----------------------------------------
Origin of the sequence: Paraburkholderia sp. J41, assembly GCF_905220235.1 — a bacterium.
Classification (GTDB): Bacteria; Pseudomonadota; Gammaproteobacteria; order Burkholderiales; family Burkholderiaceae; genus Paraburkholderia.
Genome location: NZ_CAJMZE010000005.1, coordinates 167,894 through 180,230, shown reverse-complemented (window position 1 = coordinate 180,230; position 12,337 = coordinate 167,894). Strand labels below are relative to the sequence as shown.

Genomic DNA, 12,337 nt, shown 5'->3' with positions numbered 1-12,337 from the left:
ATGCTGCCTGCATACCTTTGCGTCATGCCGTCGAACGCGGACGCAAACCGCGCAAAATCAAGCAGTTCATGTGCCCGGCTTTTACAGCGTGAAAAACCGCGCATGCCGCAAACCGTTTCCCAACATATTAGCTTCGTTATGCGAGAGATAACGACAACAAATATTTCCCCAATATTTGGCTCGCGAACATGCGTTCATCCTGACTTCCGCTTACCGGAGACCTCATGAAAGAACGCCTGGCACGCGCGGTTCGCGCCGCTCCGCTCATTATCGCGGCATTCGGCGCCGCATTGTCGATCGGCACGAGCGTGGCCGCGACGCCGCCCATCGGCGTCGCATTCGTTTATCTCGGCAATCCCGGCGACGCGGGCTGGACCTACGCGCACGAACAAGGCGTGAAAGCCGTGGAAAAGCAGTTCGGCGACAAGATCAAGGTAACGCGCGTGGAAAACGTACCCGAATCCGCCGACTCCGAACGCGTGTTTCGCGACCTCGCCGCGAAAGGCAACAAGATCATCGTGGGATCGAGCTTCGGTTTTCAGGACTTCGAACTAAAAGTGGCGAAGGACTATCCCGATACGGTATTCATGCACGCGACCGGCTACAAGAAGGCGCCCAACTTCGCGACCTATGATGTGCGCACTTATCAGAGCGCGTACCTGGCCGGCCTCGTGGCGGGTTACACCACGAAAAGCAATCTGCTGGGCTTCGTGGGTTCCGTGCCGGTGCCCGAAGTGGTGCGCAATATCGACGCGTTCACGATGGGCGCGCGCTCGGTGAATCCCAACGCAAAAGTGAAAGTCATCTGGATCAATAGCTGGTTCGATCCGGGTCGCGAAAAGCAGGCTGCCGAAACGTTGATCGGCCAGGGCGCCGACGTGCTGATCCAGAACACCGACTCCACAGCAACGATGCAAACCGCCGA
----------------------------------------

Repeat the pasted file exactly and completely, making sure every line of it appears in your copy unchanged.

Origin of the sequence: Paraburkholderia sp. J41, assembly GCF_905220235.1 — a bacterium.
Classification (GTDB): Bacteria; Pseudomonadota; Gammaproteobacteria; order Burkholderiales; family Burkholderiaceae; genus Paraburkholderia.
Genome location: NZ_CAJMZE010000005.1, coordinates 167,894 through 180,230, shown reverse-complemented (window position 1 = coordinate 180,230; position 12,337 = coordinate 167,894). Strand labels below are relative to the sequence as shown.

Genomic DNA, 12,337 nt, shown 5'->3' with positions numbered 1-12,337 from the left:
ATGCTGCCTGCATACCTTTGCGTCATGCCGTCGAACGCGGACGCAAACCGCGCAAAATCAAGCAGTTCATGTGCCCGGCTTTTACAGCGTGAAAAACCGCGCATGCCGCAAACCGTTTCCCAACATATTAGCTTCGTTATGCGAGAGATAACGACAACAAATATTTCCCCAATATTTGGCTCGCGAACATGCGTTCATCCTGACTTCCGCTTACCGGAGACCTCATGAAAGAACGCCTGGCACGCGCGGTTCGCGCCGCTCCGCTCATTATCGCGGCATTCGGCGCCGCATTGTCGATCGGCACGAGCGTGGCCGCGACGCCGCCCATCGGCGTCGCATTCGTTTATCTCGGCAATCCCGGCGACGCGGGCTGGACCTACGCGCACGAACAAGGCGTGAAAGCCGTGGAAAAGCAGTTCGGCGACAAGATCAAGGTAACGCGCGTGGAAAACGTACCCGAATCCGCCGACTCCGAACGCGTGTTTCGCGACCTCGCCGCGAAAGGCAACAAGATCATCGTGGGATCGAGCTTCGGTTTTCAGGACTTCGAACTAAAAGTGGCGAAGGACTATCCCGATACGGTATTCATGCACGCGACCGGCTACAAGAAGGCGCCCAACTTCGCGACCTATGATGTGCGCACTTATCAGAGCGCGTACCTGGCCGGCCTCGTGGCGGGTTACACCACGAAAAGCAATCTGCTGGGCTTCGTGGGTTCCGTGCCGGTGCCCGAAGTGGTGCGCAATATCGACGCGTTCACGATGGGCGCGCGCTCGGTGAATCCCAACGCAAAAGTGAAAGTCATCTGGATCAATAGCTGGTTCGATCCGGGTCGCGAAAAGCAGGCTGCCGAAACGTTGATCGGCCAGGGCGCCGACGTGCTGATCCAGAACACCGACTCCACAGCAACGATGCAAACCGCCGA